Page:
Emily Reichert built Somerville-based Greentown Labs into what’s believed to be the largest clean-tech incubator in North America. Now, Governor Maura Healey is hoping that Reichert can work similar magic at the Massachusetts Clean Energy Center, the quasi-public agency that delivers millions of dollars in clean-energy sector subsidies each year on behalf of the state.
The Healey administration said Wednesday that it has tapped Reichert to be MassCEC’s new chief executive. Reichert will replace Jennifer Daloisio, who has been with the agency for nearly 10 years, including almost two years as its top executive. Daloisio steps down on Oct. 31, and Reichert starts on Nov. 6.
“The governor has assembled a really amazing team,” Reichert said. “There’s a ton of energy, no pun intended. I’m excited to be part of ‘Team Massachusetts.’ The governor wants us positioned as a global leader in climate technology. My mandate is to get us there. That’s a pretty cool mandate.”
Reichert’s arrival comes at a time when Healey has promised to significantly increase funding for the clean energy center. The board is led by Rebecca Tepper, the state energy and environmental affairs secretary, and a few other seats are held by gubernatorial appointees. MassCEC has a budget of $115 million for the current fiscal year with money from a charge on ratepayer bills, the state operating budget, and a onetime infusion of federal American Rescue Plan Act funds, among other sources. (The agency also gets revenue from its wind-blade testing center in Charlestown, and its offshore wind construction terminal in New Bedford.) Reichert will be paid a salary of $244,050 a year, similar to what Daloisio is being paid.
Reichert’s success at Greentown has already been well documented. She joined about a decade ago as both its top executive and first employee, when Greentown was essentially a hodgepodge of clean-energy entrepreneurs working in a basement in South Boston. “Ventilation was opening the garage door,” Reichert said. “We barely had air conditioning. [But] it was a buzzing hive of entrepreneurial activity.”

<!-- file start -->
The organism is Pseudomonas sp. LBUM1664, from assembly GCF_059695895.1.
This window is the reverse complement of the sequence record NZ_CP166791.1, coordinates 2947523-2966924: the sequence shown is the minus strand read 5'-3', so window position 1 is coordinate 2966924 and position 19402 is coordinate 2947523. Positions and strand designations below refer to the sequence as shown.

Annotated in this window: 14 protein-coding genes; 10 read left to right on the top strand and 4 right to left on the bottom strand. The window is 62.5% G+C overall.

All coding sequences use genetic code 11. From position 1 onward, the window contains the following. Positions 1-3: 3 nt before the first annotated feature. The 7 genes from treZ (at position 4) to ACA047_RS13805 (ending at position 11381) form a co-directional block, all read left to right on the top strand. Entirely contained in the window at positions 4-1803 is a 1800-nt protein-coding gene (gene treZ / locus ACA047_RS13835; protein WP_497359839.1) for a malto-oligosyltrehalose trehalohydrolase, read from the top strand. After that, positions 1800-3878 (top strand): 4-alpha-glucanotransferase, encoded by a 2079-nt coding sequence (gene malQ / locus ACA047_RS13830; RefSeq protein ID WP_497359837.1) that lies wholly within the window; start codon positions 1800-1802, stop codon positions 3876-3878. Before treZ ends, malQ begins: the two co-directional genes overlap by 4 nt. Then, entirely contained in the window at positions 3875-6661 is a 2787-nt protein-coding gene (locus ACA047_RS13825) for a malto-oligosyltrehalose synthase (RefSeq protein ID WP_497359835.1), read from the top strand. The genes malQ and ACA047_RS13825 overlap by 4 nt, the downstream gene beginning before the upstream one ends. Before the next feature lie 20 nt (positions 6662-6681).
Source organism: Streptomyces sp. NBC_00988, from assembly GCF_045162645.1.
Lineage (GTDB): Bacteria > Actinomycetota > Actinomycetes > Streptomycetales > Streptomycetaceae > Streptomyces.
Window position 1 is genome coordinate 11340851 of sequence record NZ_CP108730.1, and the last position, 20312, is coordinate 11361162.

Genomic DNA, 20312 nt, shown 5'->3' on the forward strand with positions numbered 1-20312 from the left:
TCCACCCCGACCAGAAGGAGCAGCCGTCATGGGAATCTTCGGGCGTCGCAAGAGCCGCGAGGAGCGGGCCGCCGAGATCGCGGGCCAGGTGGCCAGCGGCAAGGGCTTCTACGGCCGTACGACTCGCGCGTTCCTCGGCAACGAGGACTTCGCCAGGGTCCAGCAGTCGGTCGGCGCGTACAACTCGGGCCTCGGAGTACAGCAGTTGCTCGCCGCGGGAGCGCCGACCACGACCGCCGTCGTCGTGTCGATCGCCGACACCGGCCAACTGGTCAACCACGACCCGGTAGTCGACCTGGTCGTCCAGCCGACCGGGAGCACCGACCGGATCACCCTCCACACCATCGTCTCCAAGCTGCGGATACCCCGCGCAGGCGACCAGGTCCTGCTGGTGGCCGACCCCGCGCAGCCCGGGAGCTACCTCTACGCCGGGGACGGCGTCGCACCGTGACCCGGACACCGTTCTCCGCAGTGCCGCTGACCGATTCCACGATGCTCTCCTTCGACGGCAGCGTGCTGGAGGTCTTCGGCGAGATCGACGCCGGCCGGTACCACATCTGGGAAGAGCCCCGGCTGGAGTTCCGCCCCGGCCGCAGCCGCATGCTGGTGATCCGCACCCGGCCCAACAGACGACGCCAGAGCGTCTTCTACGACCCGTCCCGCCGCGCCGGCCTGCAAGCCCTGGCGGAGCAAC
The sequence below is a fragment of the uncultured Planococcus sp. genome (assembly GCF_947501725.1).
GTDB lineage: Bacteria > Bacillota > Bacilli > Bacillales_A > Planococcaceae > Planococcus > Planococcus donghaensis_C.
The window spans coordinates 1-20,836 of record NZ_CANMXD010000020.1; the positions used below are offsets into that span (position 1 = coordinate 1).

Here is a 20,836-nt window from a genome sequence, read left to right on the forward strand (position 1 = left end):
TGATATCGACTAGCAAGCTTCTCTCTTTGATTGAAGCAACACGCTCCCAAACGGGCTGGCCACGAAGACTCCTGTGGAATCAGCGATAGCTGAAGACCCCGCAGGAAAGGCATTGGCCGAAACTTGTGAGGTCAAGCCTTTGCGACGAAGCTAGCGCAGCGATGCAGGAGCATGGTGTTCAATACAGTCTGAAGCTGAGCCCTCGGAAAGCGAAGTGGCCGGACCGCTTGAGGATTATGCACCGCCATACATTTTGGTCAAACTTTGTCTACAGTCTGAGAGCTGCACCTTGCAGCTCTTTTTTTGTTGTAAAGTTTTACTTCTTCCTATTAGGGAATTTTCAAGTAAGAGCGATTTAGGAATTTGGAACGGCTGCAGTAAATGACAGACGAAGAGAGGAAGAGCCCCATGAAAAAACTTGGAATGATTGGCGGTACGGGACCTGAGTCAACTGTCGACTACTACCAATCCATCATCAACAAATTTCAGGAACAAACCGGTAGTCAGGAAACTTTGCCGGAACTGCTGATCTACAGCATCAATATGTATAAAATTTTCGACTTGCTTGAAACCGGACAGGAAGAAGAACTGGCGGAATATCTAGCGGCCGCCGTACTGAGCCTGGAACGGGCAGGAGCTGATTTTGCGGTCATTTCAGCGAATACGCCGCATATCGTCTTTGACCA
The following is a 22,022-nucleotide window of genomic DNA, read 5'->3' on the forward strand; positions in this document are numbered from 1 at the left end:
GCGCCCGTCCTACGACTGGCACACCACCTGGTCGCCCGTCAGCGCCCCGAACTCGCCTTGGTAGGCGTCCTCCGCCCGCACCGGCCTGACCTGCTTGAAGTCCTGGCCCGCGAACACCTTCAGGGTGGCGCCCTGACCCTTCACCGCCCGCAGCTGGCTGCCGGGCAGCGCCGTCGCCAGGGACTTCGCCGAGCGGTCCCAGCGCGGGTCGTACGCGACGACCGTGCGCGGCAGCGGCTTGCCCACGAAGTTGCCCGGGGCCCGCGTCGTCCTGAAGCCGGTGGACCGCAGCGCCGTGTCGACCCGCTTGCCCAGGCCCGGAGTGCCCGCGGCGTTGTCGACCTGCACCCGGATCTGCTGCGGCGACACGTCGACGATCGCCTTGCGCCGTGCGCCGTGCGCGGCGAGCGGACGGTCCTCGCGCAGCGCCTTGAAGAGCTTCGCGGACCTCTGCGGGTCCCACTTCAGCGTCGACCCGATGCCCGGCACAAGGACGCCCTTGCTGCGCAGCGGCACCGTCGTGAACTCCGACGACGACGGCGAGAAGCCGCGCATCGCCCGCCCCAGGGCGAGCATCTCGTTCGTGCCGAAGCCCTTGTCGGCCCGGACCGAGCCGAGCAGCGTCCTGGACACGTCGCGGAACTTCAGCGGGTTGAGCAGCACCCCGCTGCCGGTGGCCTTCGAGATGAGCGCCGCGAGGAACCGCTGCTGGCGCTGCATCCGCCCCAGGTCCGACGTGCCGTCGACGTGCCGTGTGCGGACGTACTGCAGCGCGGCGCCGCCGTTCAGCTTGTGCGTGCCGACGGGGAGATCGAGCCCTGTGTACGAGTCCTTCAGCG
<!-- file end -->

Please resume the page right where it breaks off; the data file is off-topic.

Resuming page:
Greentown moved to its own space in Somerville, near Union Square, and grew quickly, with Reichert as its chief executive officer. By the time she stepped down late last year, Greentown supported more than 140 startups in Somerville and 75 in Houston, and had nearly 50 full-time employees. Reichert said she stepped down to take a break, particularly after keeping the incubator running during the stressful early days of the COVID-19 pandemic. She said she was intrigued by the opportunity at MassCEC after Tepper reached out to her about it.
At MassCEC, Reichert hopes to foster more testing and manufacturing opportunities for technologies that are dreamed up in Massachusetts labs. Too many local startups, she said, go out-of-state to bulk up their operations. Along those lines, Reichert wants to increase the job opportunities in the sector for a broader spectrum of potential workers, not just those with PhDs and MBAs.
Alicia Barton, chief executive of hydroelectricity operator FirstLight Power, said Reichert has the skillset and determination to help the clean-energy sector overcome some of the challenges it faces today, such as significant financing setbacks in the state’s nascent offshore wind industry.
“She has a big vision and she doesn’t take no for an answer,” said Barton, who ran MassCEC from 2012 through 2015. “She really will help bring that focus and clarity of purpose to her future work.”
Reichert’s leadership was crucial to fostering the growth of LineVision, a startup that sells technology to make power lines more efficient, LineVision chief executive Hudson Gilmer said. LineVision spent four years at Greentown Labs before moving to Charlestown last year.
“She’s really an entrepreneur at heart and is also very comfortable connecting startup entrepreneurs with government leaders,” Gilmer said. “I don’t think there’s anyone who has done more for the climate-tech industry in the Commonwealth.”